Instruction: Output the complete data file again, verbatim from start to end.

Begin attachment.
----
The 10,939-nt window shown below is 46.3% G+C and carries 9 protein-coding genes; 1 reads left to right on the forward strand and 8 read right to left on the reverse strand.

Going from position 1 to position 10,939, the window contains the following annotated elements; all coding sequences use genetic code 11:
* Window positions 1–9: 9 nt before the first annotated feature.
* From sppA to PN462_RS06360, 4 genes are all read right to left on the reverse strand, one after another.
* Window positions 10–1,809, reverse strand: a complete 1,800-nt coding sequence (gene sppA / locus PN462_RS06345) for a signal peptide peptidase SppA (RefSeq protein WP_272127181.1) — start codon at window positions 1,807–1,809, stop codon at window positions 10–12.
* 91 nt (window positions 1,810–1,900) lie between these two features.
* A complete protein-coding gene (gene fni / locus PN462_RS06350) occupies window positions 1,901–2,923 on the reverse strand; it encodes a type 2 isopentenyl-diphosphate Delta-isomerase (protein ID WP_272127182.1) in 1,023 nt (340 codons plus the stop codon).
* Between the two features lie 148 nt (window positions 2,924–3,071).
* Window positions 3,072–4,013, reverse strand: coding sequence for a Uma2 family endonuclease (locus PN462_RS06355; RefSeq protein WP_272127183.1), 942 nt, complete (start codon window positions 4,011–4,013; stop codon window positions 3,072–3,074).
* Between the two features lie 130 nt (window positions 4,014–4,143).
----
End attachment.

The 10,939-nt window shown below is 46.3% G+C and carries 9 protein-coding genes; 1 reads left to right on the forward strand and 8 read right to left on the reverse strand.

Going from position 1 to position 10,939, the window contains the following annotated elements; all coding sequences use genetic code 11:
* Window positions 1–9: 9 nt before the first annotated feature.
* From sppA to PN462_RS06360, 4 genes are all read right to left on the reverse strand, one after another.
* Window positions 10–1,809, reverse strand: a complete 1,800-nt coding sequence (gene sppA / locus PN462_RS06345) for a signal peptide peptidase SppA (RefSeq protein WP_272127181.1) — start codon at window positions 1,807–1,809, stop codon at window positions 10–12.
* 91 nt (window positions 1,810–1,900) lie between these two features.
* A complete protein-coding gene (gene fni / locus PN462_RS06350) occupies window positions 1,901–2,923 on the reverse strand; it encodes a type 2 isopentenyl-diphosphate Delta-isomerase (protein ID WP_272127182.1) in 1,023 nt (340 codons plus the stop codon).
* Between the two features lie 148 nt (window positions 2,924–3,071).
* Window positions 3,072–4,013, reverse strand: coding sequence for a Uma2 family endonuclease (locus PN462_RS06355; RefSeq protein WP_272127183.1), 942 nt, complete (start codon window positions 4,011–4,013; stop codon window positions 3,072–3,074).
* Between the two features lie 130 nt (window positions 4,014–4,143).